Mashburn v. WilsonAnnotate this Case
701 P.2d 67 (1984)
D.G. MASHBURN and E.L. Mashburn, Plaintiffs, v. Don E. WILSON, d/b/a Wilson Associates Realty, Defendant-Appellee, and Mike Poseley, d/b/a United Farm Agency, Defendant-Appellant.
Colorado Court of Appeals, Div. II.
September 13, 1984.
Rehearing Denied November 23, 1984.
Certiorari Granted May 20, 1985.
*68 Russell, Angelo & Wright, P.C., Wyatt B. Angelo, Gunnison, for defendant-appellee.
Bratton and Zimmerman, L. Richard Bratton, Gunnison, for defendant-appellant.
In this interpleader action, co-defendant Mike Poseley, doing business as United Farm Agency (Poseley), appeals the trial court's entry of summary judgment in favor of co-defendant Don Wilson, doing business as Wilson Associates Realty (Wilson). We affirm.
Wilson and Poseley are real estate brokers working in Gunnison County, Colorado. The dispute herein concerns the interpretation of a document titled "Commission Agreement" (Agreement), in which both parties agreed to pool and then share equally the combined commissions to be earned by them in a two-step real estate transaction intended to culminate in a tax-free exchange of properties.
As the exchange was initially contemplated, plaintiffs, the Mashburns, were to purchase property known as the Little Ranch and then exchange that property with the Youmans for the Youmans Ranch. In furtherance of the transaction, the Mashburns agreed to pay Wilson a $100,000 commission upon consummation of the Little Ranch purchase. Before the Mashburns submitted their offer to purchase the Little Ranch on November 18, 1980, however, the Youmans had decided not to go through with the exchange. Nevertheless, with the expectation that the Youmans might later agree to the exchange, the Mashburns submitted their offer and ultimately purchased the Little Ranch.
On November 20, 1980, Wilson and Poseley discussed how to share their prospective commissions from the exchange. Poseley expected to earn a $135,000 commission from the Youmans upon consummation of the exchange. Poseley claims, and for the purposes of the motion for summary judgment Wilson admits, that on November 20, 1980, Wilson agreed to share the $100,000 Mashburn commission equally with Poseley.
On November 21, 1980, both parties signed the Agreement drafted by Wilson, which provides as follows:"IT IS HEREBY AGREED that WILSON ASSOCIATES REALTY and UNITED FARM AGENCY shall pool the total commission derived from the Mashburn/Youmans transaction and the Mashburn/Little transaction. Said total pool of commission shall be divided on a 50/50 basis. WILSON ASSOCIATES REALTY has obtained a written commitment *69 from Mashburn for $100,000.00. UNITED FARM AGENCY shall obtain a written commitment from Youmans for a commission of $135,000.00 prior to the submittal of a contract from Youmans to Mashburn. Said agreement is totally conditional upon the consummation of Mashburn acquiring the Little Ranches and exchanging for the Youmans ranches."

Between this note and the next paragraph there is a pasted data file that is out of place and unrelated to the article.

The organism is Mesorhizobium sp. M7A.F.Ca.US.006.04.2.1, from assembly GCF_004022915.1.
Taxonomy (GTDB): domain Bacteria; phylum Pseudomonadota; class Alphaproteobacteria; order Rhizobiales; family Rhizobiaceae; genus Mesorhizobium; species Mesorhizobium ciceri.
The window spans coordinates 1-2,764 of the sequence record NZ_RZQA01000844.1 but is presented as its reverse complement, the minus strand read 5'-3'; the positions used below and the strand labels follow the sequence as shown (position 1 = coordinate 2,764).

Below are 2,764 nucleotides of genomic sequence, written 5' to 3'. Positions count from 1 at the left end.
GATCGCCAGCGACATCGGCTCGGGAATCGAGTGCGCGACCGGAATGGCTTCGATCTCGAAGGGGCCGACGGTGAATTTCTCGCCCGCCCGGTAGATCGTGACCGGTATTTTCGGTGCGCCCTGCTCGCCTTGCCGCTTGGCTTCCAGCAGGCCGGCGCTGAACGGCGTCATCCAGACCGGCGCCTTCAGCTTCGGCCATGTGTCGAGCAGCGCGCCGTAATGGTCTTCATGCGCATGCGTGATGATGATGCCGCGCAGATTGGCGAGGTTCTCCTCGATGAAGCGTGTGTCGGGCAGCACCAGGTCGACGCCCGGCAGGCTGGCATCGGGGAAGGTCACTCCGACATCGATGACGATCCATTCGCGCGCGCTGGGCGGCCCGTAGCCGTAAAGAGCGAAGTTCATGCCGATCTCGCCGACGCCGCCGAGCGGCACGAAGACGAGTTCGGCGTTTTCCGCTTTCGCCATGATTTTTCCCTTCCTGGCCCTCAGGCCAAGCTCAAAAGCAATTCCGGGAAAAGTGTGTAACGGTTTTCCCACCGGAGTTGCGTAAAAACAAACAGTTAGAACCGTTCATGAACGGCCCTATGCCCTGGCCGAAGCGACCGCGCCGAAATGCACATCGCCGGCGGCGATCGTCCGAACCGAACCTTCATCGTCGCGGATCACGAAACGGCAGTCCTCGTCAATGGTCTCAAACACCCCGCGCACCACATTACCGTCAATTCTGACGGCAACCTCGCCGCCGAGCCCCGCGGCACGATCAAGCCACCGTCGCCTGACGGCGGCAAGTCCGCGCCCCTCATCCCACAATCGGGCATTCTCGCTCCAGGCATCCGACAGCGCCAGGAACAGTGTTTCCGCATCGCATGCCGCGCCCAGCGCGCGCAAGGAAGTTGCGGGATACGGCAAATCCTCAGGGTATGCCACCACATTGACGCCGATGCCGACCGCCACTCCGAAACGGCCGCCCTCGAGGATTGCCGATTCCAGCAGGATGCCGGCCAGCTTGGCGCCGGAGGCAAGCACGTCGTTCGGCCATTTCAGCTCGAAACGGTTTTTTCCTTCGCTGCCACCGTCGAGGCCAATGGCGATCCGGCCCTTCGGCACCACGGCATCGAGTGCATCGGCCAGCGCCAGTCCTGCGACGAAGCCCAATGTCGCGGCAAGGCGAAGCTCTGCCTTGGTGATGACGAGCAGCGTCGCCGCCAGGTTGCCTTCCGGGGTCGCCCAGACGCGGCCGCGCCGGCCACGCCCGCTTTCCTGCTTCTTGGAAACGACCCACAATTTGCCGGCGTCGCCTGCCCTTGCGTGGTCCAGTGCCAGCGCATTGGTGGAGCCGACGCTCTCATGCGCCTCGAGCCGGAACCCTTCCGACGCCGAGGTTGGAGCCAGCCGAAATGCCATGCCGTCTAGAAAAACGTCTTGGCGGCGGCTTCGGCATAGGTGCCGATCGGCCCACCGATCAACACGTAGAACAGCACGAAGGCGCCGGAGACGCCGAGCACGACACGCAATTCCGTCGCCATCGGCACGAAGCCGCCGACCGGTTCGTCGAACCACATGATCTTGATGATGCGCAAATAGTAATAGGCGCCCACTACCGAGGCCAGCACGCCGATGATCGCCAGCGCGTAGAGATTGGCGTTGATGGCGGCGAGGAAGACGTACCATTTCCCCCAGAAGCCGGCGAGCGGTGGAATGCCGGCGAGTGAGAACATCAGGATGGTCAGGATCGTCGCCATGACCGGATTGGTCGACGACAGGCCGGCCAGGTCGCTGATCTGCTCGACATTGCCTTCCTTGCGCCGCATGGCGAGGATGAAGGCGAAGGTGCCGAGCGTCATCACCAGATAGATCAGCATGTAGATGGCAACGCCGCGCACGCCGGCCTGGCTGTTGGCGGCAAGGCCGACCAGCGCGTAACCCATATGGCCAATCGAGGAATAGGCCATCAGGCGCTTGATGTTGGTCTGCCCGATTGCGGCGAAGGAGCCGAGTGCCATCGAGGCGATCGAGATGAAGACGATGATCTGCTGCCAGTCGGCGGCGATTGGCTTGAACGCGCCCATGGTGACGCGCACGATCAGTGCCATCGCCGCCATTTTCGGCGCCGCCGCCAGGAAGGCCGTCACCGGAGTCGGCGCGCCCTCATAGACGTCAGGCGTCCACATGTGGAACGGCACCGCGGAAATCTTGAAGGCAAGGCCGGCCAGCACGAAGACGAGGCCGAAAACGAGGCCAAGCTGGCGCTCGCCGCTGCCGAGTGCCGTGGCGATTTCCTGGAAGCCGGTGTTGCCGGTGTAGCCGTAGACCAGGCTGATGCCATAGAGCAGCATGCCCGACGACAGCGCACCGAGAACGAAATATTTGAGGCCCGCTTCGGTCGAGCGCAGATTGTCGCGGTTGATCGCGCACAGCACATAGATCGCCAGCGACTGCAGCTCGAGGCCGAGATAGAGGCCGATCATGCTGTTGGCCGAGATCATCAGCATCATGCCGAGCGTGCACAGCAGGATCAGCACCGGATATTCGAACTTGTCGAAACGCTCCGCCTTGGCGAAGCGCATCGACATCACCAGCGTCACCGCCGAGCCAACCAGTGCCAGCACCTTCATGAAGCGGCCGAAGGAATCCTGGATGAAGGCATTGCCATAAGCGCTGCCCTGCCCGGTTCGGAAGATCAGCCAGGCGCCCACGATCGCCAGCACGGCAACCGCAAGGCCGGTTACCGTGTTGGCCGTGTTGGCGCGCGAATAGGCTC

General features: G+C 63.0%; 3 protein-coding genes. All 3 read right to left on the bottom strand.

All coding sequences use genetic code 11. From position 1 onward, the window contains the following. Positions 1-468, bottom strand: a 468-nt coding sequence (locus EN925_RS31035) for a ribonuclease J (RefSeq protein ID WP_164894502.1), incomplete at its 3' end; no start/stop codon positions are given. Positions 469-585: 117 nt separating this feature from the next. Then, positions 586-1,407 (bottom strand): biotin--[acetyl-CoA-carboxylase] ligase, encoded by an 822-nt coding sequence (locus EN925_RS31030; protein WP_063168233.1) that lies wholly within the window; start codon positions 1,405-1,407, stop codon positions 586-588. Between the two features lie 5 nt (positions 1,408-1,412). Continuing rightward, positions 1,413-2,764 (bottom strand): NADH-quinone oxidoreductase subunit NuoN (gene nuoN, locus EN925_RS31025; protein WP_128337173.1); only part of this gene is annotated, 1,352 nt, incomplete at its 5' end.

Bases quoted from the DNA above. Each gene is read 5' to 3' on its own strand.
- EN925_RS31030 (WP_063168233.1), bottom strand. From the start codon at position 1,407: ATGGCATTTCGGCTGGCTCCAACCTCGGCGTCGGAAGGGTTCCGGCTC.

In his deposition, submitted in support of the motion for summary judgment, Poseley admitted that the Agreement was the result of, confirmed, and reflected his understanding of the negotiations between the parties on November 20th.
When the property exchange did not occur a dispute developed between Wilson and Poseley as to whether they were to share the $100,000 Mashburn commission. Upon learning of this dispute, the Mashburns paid the $100,000 commission into the registry of the court and initiated this interpleader action. Both Wilson and Poseley cross-claimed for the entire amount.
After discovery, Wilson submitted a motion for summary judgment based primarily on the doctrine of merger and the parol evidence rule. Agreeing with Wilson that the Agreement was not ambiguous and that it incorporated all prior negotiations between Wilson and Poseley with respect to sharing of the commissions, the trial court granted Wilson's motion.I.
Poseley first contends that the trial court erred in finding the Agreement to be unambiguous and therefore not subject to interpretation by parol evidence. We disagree.